With the passage of the Affordable Care Act (ACA) a few years ago, Americans are more focused on understanding their health insurance options than ever before. Many people obtain their insurance from their employers, and have questions about the specific arrangement their employer uses for health insurance.

Understanding Multiemployer Plans

A multiemployer health insurance plan, also known as a “Taft-Hartley Health Plan,” is a type of employer-offered health and benefit coverage. Generally these are collectively bargained and used in employment industries where labor union membership is common.

These plans are set up under the Labor Management Relations Act of 1947, better known as the Taft-Harley Act. Plan assets are managed by a joint board of trustees with equal representation from labor and management. The assets are placed in a trust fund, and employees that change jobs can carry their insurance with them as long as the new employer participates in the same plan.

Because these multiemployer plans are part of a collective bargaining agreement they often include multiple benefits, such as health coverage, welfare, and pension arrangements. From the employee standpoint, these plans operate as other health and benefit plans, and may include an employee contribution, copayments, and deductibles.

Eligibility for coverage is generally determined by number of hours worked during a specific period of time. Sometimes the hours for non-union members covered by the bargaining agreement are higher than that for union members.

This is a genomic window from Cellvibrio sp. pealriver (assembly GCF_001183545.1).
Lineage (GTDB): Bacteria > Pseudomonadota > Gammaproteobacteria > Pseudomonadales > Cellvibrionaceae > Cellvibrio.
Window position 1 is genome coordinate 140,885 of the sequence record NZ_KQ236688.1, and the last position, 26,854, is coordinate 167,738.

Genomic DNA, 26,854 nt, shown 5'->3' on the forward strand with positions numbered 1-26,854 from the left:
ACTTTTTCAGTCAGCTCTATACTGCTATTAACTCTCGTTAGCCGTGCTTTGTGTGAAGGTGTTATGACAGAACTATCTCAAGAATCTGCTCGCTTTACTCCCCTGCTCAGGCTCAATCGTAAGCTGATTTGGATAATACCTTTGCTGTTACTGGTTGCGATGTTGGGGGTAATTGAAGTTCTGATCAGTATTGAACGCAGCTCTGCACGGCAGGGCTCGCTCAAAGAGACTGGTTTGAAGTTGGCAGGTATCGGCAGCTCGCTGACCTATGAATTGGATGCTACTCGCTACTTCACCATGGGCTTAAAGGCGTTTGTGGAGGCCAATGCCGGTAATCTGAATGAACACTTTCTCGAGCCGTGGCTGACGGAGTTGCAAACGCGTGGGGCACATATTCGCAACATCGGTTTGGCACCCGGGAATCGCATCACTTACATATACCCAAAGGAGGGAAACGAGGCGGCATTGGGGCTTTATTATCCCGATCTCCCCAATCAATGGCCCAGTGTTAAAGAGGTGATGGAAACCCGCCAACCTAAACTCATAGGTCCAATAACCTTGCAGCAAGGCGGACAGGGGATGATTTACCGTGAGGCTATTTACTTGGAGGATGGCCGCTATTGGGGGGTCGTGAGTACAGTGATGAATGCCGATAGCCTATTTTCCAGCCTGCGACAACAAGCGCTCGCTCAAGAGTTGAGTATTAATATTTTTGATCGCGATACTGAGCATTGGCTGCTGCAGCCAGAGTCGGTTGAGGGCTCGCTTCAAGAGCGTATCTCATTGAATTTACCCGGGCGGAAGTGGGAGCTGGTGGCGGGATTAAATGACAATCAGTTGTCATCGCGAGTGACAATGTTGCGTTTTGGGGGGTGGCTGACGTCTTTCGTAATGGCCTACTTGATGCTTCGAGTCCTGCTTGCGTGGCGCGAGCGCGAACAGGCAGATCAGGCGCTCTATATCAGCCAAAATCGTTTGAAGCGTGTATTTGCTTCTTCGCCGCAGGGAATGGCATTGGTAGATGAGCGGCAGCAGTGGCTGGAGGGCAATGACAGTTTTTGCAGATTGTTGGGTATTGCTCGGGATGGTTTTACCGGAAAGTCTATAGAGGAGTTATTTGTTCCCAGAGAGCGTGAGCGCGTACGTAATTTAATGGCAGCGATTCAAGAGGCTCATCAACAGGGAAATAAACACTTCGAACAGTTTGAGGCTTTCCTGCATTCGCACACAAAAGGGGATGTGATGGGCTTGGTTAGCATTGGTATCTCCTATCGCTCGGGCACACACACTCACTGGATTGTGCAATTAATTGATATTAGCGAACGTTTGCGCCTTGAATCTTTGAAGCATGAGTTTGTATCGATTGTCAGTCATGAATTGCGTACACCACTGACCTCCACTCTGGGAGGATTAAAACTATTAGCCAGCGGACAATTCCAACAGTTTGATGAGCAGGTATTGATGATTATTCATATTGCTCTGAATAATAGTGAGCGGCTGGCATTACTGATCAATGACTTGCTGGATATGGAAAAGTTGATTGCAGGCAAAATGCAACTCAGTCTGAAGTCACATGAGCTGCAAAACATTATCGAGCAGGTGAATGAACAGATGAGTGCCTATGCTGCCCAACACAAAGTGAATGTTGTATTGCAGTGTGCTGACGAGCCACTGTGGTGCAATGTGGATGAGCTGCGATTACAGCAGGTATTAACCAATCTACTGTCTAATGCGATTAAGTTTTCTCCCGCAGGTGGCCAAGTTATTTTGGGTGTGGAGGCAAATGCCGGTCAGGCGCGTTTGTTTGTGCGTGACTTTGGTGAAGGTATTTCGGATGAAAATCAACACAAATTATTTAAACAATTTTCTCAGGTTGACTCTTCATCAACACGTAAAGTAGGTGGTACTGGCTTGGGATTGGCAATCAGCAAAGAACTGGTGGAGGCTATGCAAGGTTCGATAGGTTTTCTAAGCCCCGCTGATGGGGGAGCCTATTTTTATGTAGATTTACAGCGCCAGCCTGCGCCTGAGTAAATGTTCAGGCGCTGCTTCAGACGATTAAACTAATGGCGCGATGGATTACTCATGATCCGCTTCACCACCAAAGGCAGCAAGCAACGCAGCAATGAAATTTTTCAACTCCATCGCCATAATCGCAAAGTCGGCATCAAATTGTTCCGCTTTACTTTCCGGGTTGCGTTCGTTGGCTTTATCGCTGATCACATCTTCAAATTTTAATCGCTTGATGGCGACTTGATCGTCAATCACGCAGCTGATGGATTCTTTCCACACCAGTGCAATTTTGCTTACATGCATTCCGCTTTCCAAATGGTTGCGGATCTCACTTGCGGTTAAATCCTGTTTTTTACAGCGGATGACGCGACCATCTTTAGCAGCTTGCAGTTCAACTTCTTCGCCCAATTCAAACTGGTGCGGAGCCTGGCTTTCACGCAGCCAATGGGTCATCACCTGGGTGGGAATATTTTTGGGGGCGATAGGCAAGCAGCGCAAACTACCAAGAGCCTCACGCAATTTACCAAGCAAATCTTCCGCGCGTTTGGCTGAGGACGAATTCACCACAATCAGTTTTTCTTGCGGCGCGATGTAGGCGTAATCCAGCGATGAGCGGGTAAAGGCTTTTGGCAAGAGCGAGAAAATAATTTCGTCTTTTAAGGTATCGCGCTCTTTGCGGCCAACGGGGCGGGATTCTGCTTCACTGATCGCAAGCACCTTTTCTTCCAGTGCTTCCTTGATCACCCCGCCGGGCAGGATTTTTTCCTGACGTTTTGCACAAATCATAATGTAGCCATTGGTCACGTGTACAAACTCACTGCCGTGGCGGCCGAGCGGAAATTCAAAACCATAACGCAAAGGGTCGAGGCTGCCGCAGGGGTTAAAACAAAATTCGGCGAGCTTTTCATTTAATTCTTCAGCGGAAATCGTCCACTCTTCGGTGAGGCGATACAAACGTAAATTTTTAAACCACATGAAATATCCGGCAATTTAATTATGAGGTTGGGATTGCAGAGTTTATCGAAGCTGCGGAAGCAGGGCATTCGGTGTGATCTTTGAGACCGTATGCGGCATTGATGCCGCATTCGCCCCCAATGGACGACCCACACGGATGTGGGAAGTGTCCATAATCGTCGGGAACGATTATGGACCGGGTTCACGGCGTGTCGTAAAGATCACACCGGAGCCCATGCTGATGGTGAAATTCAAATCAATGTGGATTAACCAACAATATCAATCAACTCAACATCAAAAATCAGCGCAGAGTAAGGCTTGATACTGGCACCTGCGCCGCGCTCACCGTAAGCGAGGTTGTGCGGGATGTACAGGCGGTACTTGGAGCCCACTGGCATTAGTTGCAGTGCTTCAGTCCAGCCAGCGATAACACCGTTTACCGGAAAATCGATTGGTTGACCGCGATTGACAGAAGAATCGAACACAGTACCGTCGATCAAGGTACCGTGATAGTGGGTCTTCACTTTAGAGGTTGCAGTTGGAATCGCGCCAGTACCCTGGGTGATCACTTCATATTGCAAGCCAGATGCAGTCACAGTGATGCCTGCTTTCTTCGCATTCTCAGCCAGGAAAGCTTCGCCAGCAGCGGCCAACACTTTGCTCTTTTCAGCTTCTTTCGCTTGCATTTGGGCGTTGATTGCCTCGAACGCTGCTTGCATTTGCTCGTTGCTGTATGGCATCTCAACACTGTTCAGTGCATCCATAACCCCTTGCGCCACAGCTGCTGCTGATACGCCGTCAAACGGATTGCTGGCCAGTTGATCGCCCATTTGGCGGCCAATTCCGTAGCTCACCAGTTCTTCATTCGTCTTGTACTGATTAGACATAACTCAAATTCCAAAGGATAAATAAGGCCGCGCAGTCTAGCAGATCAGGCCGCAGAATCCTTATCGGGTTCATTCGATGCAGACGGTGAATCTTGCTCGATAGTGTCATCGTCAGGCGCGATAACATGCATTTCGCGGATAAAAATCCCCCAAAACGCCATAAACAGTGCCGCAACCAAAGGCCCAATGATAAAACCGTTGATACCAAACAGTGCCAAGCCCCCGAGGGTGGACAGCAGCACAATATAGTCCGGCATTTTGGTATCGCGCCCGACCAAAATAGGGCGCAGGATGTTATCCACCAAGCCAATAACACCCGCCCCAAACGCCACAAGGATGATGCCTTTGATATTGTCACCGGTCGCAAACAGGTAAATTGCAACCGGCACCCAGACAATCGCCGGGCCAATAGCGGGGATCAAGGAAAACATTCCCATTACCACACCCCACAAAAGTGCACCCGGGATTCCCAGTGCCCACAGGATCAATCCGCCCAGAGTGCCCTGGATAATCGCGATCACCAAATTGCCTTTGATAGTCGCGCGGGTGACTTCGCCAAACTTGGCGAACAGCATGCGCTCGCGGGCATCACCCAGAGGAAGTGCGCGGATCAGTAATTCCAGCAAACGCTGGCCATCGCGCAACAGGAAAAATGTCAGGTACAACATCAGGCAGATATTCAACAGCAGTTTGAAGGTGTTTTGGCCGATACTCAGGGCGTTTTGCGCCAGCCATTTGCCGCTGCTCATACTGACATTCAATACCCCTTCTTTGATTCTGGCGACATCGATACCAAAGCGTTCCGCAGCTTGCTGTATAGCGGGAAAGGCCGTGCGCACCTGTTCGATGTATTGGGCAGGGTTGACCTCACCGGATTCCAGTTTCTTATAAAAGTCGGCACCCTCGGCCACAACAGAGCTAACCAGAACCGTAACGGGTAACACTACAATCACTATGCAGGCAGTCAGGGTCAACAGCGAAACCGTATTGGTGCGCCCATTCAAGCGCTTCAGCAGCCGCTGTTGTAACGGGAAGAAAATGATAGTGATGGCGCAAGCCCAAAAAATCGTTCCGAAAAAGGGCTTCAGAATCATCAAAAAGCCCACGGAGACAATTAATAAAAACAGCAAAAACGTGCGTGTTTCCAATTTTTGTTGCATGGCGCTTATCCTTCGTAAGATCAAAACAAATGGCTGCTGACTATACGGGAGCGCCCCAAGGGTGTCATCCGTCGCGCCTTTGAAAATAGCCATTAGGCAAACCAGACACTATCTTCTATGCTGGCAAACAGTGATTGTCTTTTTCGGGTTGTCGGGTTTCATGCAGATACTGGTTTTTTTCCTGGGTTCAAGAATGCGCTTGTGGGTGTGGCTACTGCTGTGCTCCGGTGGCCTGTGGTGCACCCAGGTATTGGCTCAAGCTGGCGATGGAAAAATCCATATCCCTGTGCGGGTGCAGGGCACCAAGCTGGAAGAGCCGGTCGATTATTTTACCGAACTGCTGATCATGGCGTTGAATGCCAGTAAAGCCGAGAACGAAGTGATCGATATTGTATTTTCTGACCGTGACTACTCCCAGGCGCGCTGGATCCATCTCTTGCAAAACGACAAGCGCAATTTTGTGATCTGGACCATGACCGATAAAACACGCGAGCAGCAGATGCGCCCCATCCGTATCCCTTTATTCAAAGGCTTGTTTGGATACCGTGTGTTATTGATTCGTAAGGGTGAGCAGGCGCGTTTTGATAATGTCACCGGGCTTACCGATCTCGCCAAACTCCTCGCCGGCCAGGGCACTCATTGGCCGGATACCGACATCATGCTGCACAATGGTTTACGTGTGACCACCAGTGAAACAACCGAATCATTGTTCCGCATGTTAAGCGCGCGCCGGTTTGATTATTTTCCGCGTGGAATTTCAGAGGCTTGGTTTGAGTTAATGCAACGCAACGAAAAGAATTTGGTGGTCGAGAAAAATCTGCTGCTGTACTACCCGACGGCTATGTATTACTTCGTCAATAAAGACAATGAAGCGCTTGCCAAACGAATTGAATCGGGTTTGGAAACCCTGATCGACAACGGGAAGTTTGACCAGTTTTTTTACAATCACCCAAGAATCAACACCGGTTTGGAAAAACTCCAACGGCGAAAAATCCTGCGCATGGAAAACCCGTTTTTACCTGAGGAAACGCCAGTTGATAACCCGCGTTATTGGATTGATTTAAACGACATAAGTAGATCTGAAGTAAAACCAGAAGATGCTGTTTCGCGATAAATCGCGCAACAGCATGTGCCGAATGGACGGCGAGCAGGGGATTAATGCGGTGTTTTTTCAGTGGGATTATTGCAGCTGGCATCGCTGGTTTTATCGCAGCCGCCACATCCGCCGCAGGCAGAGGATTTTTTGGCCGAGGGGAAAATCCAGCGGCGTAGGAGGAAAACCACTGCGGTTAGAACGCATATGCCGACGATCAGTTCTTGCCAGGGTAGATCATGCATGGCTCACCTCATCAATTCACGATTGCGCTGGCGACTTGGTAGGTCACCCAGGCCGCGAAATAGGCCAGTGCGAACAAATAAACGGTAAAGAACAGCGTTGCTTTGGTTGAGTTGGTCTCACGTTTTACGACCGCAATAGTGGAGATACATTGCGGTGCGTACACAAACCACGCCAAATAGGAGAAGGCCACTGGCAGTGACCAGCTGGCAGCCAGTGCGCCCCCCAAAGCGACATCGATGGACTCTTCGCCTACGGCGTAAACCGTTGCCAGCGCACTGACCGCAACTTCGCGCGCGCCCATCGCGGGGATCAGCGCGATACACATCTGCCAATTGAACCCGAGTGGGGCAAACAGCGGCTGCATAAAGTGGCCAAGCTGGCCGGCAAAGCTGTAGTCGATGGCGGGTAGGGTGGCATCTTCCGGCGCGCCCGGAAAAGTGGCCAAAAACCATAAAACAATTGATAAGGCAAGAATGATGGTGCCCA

Multiemployer Plans and the ACA

Because multiemployer plans are usually self-funded, they are not actually insurance policies and are thus exempt from state insurance laws. However, the minimum requirements of the ACA are federal law, and the health coverage offered by multiemployer plans must meet those essential coverage requirements.

Employers that contribute to a multiemployer plan are considered to be meeting the employer mandate as long as the essential benefits are available to full time staff. However, a special consideration applies to the historically benefit-rich health plans that many unions have negotiated. The “Cadillac Tax” is a non-deductible 40 percent excise tax on the cost of employer-sponsored health care coverage provided to an enrollee that exceeds a specified threshold. This includes medical and pharmaceutical coverage, but not separate dental or vision plans.

There are no exceptions to the Cadillac Tax for plans that are negotiated through a collective bargaining agreement. The tax goes into effect in 2018, so unions and employers who are using multiemployer negotiated plans that are very high-cost will need to start considering the ramifications soon, before the next round of bargaining agreements set new standards into place.

Multiemployer plans have been in place for decades, and they give both employers and employees important flexibility in coverage options. However, in order to comply with the ACA, there will important considerations to be made at the bargaining table. Ensuring essential coverage at an affordable level, even for lower-wage employees, will be one major issue. Balancing benefits and pay while avoiding the Cadillac Tax will be another.

For more information on how the ACA affects union workers, read ObamaCare and Unions.